réf : 1514
Fine Pair of Japanese Style Dishes
Width: 15 x 15 cm (5,9 x 5,9 in.)
Elegant pair of 18th century soft-paste porcelain dishes finely decorated in England in the 19th century.
Medallions representing Japanese theatre characters dressed in traditional costumes, beautiful gold-embossed ornament on a polychrome background.
This pair of dishes is close to the production of the Sèvres Manufacture.
The Manufacture de Sèvres, factory of soft-paste porcelain, was founded in 1738 at Vincennes by bankers and financiers hoping to discover the secret of making hard-paste porcelain, used in Meissen at the time. In 1753, King of France Louis XV became the main shareholder of the factory, transferring it to Sèvres, closer to Versailles and the castle of Bellevue, owned by la Marquise de Pompadour, very interested by Sèvres’ research and supportive of the works. In 1759, the King became the sole shareholder of the Manufacture, making it the property of the French Crown. From this day on, the Sèvres artworks were marked with the royal seal, two intertwined “L’s”, as well as a letter indicating the year of creation.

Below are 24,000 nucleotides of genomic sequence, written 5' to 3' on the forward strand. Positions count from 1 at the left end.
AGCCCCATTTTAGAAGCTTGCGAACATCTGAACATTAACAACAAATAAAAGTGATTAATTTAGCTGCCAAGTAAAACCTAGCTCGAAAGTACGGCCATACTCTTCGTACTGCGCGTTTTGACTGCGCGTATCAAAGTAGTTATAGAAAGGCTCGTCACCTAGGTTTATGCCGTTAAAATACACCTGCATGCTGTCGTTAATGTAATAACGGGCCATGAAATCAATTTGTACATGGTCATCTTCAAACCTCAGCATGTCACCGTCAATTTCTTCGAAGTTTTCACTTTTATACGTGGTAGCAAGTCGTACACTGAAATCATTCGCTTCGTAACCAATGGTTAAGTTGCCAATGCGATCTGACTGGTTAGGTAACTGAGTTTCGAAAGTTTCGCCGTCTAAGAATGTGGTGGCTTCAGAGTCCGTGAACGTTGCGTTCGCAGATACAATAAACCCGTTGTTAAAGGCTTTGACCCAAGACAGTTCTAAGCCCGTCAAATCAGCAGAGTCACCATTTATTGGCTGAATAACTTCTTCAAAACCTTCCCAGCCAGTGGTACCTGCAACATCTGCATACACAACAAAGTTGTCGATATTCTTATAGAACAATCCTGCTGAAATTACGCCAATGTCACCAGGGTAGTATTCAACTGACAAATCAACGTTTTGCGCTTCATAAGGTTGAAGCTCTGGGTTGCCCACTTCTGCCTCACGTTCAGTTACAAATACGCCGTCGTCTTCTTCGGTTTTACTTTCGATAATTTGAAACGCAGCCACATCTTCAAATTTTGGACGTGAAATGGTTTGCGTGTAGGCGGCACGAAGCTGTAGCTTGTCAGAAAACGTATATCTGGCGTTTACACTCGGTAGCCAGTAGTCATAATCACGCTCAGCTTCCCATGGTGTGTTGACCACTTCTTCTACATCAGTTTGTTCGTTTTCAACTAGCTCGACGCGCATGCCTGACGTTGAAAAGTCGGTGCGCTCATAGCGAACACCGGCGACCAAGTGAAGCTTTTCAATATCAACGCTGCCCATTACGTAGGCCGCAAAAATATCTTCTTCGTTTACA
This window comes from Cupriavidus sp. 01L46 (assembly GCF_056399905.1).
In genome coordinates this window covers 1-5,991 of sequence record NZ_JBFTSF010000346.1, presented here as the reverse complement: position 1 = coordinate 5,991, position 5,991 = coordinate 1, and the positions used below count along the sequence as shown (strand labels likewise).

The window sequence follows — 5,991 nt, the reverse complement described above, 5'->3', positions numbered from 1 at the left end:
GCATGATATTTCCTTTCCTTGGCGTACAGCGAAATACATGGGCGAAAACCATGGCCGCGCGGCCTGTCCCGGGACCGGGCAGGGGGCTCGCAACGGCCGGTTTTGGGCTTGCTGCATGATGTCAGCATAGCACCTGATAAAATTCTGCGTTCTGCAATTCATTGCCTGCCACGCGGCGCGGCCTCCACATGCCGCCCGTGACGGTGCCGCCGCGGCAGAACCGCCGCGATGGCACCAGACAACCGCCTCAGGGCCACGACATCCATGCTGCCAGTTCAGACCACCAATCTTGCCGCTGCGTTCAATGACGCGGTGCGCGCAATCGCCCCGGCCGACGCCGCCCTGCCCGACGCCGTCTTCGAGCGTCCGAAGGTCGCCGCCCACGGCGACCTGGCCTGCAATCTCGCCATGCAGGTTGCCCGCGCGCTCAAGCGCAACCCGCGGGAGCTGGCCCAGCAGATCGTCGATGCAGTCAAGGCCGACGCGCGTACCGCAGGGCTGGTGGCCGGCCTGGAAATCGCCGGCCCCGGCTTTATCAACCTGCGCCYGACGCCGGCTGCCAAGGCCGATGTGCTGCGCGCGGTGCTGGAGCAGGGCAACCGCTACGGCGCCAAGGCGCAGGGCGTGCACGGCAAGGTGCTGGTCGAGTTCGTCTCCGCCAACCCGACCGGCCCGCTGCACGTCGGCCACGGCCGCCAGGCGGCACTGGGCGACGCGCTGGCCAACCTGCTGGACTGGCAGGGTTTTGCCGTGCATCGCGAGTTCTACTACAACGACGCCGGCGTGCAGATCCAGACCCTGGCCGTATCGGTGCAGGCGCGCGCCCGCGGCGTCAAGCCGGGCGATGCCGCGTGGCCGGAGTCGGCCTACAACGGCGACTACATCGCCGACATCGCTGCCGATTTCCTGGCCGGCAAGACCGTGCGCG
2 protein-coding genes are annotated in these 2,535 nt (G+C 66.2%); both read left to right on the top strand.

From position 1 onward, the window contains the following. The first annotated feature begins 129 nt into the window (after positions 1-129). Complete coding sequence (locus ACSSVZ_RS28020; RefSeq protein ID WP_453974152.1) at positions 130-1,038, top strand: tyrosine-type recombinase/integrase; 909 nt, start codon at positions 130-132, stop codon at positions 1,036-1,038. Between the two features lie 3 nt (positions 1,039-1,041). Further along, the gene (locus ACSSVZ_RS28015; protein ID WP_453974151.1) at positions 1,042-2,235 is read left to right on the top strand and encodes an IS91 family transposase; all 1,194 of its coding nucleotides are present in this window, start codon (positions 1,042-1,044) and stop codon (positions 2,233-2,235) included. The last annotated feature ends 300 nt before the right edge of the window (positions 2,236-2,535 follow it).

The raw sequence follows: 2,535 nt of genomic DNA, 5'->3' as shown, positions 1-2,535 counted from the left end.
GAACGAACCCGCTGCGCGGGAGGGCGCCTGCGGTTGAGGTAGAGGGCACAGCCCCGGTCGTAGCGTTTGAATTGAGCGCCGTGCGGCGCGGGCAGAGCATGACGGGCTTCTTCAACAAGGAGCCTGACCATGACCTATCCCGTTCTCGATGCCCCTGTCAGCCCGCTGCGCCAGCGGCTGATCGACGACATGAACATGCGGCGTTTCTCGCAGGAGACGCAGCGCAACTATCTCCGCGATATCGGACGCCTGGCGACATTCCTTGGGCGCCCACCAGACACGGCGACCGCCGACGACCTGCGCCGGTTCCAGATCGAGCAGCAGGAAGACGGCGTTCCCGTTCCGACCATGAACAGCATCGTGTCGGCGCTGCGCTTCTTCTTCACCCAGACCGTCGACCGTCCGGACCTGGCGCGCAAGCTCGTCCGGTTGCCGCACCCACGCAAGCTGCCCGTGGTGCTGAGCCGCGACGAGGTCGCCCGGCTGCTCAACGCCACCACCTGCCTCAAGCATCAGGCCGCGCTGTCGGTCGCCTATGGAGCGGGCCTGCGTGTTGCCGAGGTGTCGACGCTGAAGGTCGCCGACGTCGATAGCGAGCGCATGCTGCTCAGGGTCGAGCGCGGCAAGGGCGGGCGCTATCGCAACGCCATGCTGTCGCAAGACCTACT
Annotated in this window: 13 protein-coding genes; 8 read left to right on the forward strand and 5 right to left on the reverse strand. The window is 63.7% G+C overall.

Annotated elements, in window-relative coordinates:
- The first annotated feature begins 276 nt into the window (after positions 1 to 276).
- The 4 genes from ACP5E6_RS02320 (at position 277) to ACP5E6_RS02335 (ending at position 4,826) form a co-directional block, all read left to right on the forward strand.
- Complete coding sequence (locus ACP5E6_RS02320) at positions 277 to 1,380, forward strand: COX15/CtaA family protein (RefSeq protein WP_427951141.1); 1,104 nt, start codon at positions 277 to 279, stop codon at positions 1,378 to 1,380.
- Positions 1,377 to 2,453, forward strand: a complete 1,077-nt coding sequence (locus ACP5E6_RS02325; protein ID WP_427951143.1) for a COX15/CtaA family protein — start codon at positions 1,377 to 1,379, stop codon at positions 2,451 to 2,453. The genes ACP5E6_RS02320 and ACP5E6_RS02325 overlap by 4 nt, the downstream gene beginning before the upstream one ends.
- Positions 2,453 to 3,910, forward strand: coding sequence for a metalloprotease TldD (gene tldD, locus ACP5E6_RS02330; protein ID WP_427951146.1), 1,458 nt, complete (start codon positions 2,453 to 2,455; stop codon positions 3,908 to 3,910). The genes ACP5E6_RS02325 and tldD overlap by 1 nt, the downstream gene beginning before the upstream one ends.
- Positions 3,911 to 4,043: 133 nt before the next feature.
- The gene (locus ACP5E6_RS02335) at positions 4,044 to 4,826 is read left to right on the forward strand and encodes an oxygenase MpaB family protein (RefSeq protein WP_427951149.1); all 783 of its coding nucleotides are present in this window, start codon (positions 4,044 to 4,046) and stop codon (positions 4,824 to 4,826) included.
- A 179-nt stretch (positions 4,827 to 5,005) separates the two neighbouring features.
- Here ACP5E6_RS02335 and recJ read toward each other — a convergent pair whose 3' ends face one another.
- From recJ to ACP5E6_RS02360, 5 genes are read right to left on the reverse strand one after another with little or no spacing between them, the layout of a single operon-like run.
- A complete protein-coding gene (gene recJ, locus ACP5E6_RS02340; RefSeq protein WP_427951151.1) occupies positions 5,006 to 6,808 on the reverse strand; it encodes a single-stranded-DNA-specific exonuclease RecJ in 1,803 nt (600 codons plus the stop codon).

The period between 1756 and 1779 represents the most prosperous years for the factory. To support Sèvres, Louis XV made sumptuous orders offered as diplomatic presents. The main artists at the time, such as painters Boucher and Bachelier or sculptors Falconet and Boizot, worked for the factory. Research on the making of hard-paste porcelain kept going and succeeded after 1769. From this year, Sèvres successfully produced both soft-paste and hard-paste porcelain. It is also during this period that the most beautiful and singular colours were invented: bleu lapis in 1752, bleu celeste in 1753, green in 1756, famous pink in 1757 and royal blue in 1763.
The most significant pieces are ornamented with scenes inspired by engravings from famous painters (Boucher) and ornamentalists. They are also decorated with garlands, bunches of flowers, trophies, gildings… The fine quality of Sèvres’ production covers a large range of statuettes (Falconet’s threatening Love), full services (Rambouillet’s service is presented to Marie-Antoinette in 1788), as well as utilitarian or ornamental items. The role played by haberdashers in the production’s development is essential. They originated trends around Sèvres-designed products, such as Daguerre who decorated his most precious furniture with porcelain plates.
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